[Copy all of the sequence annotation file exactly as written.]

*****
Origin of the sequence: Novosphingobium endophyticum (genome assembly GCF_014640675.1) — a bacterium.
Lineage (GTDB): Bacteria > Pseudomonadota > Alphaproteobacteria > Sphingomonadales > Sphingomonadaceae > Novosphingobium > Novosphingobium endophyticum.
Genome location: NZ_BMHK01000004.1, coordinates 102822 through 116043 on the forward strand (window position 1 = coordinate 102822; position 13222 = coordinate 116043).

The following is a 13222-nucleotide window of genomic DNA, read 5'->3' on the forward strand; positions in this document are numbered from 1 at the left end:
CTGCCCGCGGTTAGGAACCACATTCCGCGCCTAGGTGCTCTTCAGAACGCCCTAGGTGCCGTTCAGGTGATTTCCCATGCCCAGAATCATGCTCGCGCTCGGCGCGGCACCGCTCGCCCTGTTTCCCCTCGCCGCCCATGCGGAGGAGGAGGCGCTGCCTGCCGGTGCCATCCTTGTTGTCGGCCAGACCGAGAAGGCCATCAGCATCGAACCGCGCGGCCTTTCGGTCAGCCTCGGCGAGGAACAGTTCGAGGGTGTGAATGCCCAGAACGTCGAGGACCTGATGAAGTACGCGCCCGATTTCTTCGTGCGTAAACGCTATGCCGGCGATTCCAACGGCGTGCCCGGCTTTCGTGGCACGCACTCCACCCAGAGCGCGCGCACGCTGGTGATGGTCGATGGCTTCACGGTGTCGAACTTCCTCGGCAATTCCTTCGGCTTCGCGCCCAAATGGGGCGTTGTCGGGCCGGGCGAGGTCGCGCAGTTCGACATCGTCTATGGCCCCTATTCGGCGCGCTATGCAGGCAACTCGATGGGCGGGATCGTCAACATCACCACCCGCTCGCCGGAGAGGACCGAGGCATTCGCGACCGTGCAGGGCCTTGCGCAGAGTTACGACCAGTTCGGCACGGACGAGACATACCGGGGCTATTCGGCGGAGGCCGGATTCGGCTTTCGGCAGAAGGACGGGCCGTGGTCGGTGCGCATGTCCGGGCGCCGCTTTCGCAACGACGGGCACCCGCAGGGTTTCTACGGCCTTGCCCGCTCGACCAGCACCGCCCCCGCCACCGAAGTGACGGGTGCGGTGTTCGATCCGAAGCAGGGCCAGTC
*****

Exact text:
Origin of the sequence: Novosphingobium endophyticum (genome assembly GCF_014640675.1) — a bacterium.
Lineage (GTDB): Bacteria > Pseudomonadota > Alphaproteobacteria > Sphingomonadales > Sphingomonadaceae > Novosphingobium > Novosphingobium endophyticum.
Genome location: NZ_BMHK01000004.1, coordinates 102822 through 116043 on the forward strand (window position 1 = coordinate 102822; position 13222 = coordinate 116043).

The following is a 13222-nucleotide window of genomic DNA, read 5'->3' on the forward strand; positions in this document are numbered from 1 at the left end:
CTGCCCGCGGTTAGGAACCACATTCCGCGCCTAGGTGCTCTTCAGAACGCCCTAGGTGCCGTTCAGGTGATTTCCCATGCCCAGAATCATGCTCGCGCTCGGCGCGGCACCGCTCGCCCTGTTTCCCCTCGCCGCCCATGCGGAGGAGGAGGCGCTGCCTGCCGGTGCCATCCTTGTTGTCGGCCAGACCGAGAAGGCCATCAGCATCGAACCGCGCGGCCTTTCGGTCAGCCTCGGCGAGGAACAGTTCGAGGGTGTGAATGCCCAGAACGTCGAGGACCTGATGAAGTACGCGCCCGATTTCTTCGTGCGTAAACGCTATGCCGGCGATTCCAACGGCGTGCCCGGCTTTCGTGGCACGCACTCCACCCAGAGCGCGCGCACGCTGGTGATGGTCGATGGCTTCACGGTGTCGAACTTCCTCGGCAATTCCTTCGGCTTCGCGCCCAAATGGGGCGTTGTCGGGCCGGGCGAGGTCGCGCAGTTCGACATCGTCTATGGCCCCTATTCGGCGCGCTATGCAGGCAACTCGATGGGCGGGATCGTCAACATCACCACCCGCTCGCCGGAGAGGACCGAGGCATTCGCGACCGTGCAGGGCCTTGCGCAGAGTTACGACCAGTTCGGCACGGACGAGACATACCGGGGCTATTCGGCGGAGGCCGGATTCGGCTTTCGGCAGAAGGACGGGCCGTGGTCGGTGCGCATGTCCGGGCGCCGCTTTCGCAACGACGGGCACCCGCAGGGTTTCTACGGCCTTGCCCGCTCGACCAGCACCGCCCCCGCCACCGAAGTGACGGGTGCGGTGTTCGATCCGAAGCAGGGCCAGTC